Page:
The combination of an address decoder and its inverse, a priority encoder, just reproduces the input, as shown in FIG. 14. If the lines are crossed however, any 1:1 mapping (also known as a Substitution box or S-box, or an information lossless coding) is produced. If some addresses are AND-ORed, implying that some output values are missing, a many:one mapping or information lossy coding is produced. Thus any read only memory having an output word length equal to the address word length can be produced in this way. The information is evidently stored in the address line crisscross or permutation pattern, as that is the only difference between FIGS. 14A and 14B. Using an estimated 4 transistors per line in the address decoder and 6 in the priority encoder shows a saving for memory sizes above 1024 10-bit words. However, using multiple interconnecting layers, several different interconnecting patterns can be produced, all sharing the same priority encoder and address decoder, providing a method of selecting the desired interconnecting pattern. A series pass switch per line, comprised of a P and an N type transistor in parallel as shown in FIG. 13 may be used for this. Thus a number M of interconnecting patterns may be selected and a memory of size M2N N-bit words may be created using 2+10/M transistors per word, showing an increasing efficiency as the number of layers is increased. It is possible that single-transistor pass switches could be used, for example by creating a power supply of −Vt (for a P-type switch) or Vcc+Vt (for an N-type switch) to ensure that the switch conducts for both a logic 1 and logic 0 level.

To recap, it has been shown that tables of stored data that represent monotonic functions can be compressed by storing only one base value per group of numerically adjacent values, plus the deltas from the base value for the other values in the group. Alternatively, groups of values may be transformed using a Walsh Transform using a modified Butterfly operation. The limiting case of the latter results in the ability to synthesize any monotonic function with an array of adders with fixed inputs because the memory table has disappeared. An alternative to storing deltas was disclosed to comprise storing the LSB part of the pre-computed result of adding the delta, plus an extra bit to indicate if a carry to the MS part is required, thus eliminating the majority of the reconstruction adders. The technique was extended to piecewise monotonic functions, where the function is monotonic for each compression group. The technique was then extended to random data such as a computer program, by imagining the data to be first sorted in numerical order by permuting the address lines.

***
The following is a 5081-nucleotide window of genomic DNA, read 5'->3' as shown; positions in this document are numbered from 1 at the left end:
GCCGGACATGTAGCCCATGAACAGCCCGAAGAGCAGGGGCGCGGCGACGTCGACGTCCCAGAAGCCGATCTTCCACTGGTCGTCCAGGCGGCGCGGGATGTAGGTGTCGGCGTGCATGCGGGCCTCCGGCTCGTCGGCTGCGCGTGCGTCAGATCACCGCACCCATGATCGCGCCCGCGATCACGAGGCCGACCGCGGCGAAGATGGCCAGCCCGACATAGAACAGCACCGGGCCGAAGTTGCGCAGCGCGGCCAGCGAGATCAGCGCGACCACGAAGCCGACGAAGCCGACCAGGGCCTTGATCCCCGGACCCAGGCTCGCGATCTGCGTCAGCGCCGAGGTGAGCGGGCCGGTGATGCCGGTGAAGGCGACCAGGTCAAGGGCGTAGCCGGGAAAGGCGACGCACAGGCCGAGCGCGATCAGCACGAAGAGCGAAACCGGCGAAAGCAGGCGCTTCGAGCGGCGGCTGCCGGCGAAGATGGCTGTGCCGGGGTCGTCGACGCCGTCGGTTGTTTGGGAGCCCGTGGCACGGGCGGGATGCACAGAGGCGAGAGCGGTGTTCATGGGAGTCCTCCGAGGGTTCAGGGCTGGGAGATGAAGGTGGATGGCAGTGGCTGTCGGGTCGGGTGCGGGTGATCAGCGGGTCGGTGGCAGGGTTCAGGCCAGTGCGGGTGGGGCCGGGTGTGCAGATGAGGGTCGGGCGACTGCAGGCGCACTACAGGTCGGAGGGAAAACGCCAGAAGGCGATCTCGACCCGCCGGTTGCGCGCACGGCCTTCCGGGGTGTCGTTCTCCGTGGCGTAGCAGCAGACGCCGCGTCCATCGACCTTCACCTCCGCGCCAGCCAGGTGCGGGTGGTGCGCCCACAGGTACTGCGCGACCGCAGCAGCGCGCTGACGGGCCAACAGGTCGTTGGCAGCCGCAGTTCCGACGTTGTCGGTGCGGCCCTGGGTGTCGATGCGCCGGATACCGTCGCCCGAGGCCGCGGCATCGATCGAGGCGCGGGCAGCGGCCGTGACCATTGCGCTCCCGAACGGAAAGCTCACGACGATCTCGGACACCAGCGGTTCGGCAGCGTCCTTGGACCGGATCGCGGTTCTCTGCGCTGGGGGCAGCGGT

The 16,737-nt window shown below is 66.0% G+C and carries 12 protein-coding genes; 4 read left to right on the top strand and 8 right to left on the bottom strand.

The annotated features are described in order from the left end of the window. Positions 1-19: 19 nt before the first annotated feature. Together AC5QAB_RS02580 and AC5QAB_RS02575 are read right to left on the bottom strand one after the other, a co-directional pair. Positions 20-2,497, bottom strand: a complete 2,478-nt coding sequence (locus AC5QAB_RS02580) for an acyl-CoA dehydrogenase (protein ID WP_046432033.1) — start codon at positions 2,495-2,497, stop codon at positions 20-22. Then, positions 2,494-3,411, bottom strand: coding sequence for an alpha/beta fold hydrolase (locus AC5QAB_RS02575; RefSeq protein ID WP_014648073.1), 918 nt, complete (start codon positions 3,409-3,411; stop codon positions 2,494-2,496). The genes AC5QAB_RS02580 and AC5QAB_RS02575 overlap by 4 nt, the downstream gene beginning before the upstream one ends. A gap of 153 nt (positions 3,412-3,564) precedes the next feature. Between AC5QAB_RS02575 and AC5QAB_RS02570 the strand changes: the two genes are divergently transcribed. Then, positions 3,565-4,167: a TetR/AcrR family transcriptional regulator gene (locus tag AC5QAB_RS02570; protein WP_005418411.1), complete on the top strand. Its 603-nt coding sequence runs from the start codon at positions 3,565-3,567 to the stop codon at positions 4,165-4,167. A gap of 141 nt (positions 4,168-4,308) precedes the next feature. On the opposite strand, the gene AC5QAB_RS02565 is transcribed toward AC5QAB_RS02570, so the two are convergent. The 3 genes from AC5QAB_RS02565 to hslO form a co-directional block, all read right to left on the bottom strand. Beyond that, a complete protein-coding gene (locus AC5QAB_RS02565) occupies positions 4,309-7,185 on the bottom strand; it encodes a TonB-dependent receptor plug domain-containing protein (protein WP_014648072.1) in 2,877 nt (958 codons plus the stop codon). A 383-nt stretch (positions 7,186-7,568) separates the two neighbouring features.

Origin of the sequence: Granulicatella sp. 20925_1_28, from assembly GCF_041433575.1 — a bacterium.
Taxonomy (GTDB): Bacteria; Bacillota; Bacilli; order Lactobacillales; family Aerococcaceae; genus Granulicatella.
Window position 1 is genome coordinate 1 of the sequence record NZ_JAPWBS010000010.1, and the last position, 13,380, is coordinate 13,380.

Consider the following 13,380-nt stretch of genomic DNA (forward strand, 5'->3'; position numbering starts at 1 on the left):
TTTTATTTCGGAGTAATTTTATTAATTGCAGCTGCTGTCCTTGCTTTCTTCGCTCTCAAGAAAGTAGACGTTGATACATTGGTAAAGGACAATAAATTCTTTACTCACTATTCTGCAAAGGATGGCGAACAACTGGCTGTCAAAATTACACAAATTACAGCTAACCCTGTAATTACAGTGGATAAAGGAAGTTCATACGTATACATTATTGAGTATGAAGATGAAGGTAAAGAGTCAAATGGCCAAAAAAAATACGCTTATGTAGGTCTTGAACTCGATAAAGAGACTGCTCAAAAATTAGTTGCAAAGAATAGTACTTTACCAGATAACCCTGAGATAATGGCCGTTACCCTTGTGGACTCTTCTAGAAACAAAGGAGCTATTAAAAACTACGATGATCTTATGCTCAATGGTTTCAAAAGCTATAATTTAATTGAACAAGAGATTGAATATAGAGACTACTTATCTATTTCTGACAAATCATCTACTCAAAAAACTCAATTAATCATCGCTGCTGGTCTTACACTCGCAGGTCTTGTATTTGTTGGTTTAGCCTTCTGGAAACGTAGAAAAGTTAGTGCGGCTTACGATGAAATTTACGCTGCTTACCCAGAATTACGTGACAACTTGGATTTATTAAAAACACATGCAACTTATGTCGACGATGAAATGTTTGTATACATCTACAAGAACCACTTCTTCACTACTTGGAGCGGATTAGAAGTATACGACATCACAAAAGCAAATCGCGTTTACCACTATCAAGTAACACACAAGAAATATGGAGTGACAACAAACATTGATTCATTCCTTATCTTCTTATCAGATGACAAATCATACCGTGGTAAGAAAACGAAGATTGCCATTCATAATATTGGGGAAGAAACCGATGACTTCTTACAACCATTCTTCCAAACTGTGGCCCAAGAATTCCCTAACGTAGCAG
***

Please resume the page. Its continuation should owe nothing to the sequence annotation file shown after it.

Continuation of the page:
When any Delta is zero, it need not be stored, nor an address line generated to address it, thus allowing simplification of the OR-ing of addresses needed for the base word. Analysis of a typical DSP program showed that the majority of the compression could be achieved using this technique alone. Moreover, all possible output values can be produced by a priority encoder using 6 transistors per address line, instead of storing them, which is more efficient when the number of possible output values is greater than 64. Information then resides in the interconnect pattern that connects the address decoder to the priority encoder. Finally, it is shown that a memory can store several random sets of data by employing the vertical dimension to construct several such interconnect patterns, and selecting the desired pattern using pass switches for a reduction in the number of transistors used per word, ultimately to 1 or 2 transistors per word.

The present invention may, of course, be carried out in other ways than those specifically set forth herein without departing from essential characteristics of the invention. The present embodiments are to be considered in all respects as illustrative and not restrictive, and all changes coming within the meaning and equivalency range of the appended claims are intended to be embraced therein.

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Classifications
U.S. Classification708/203, 708/272
International ClassificationA63F13/08, G06F15/00, A63F13/00, G06F1/02
Cooperative ClassificationA63F13/08, H03M7/30, A63F2300/206, A63F13/95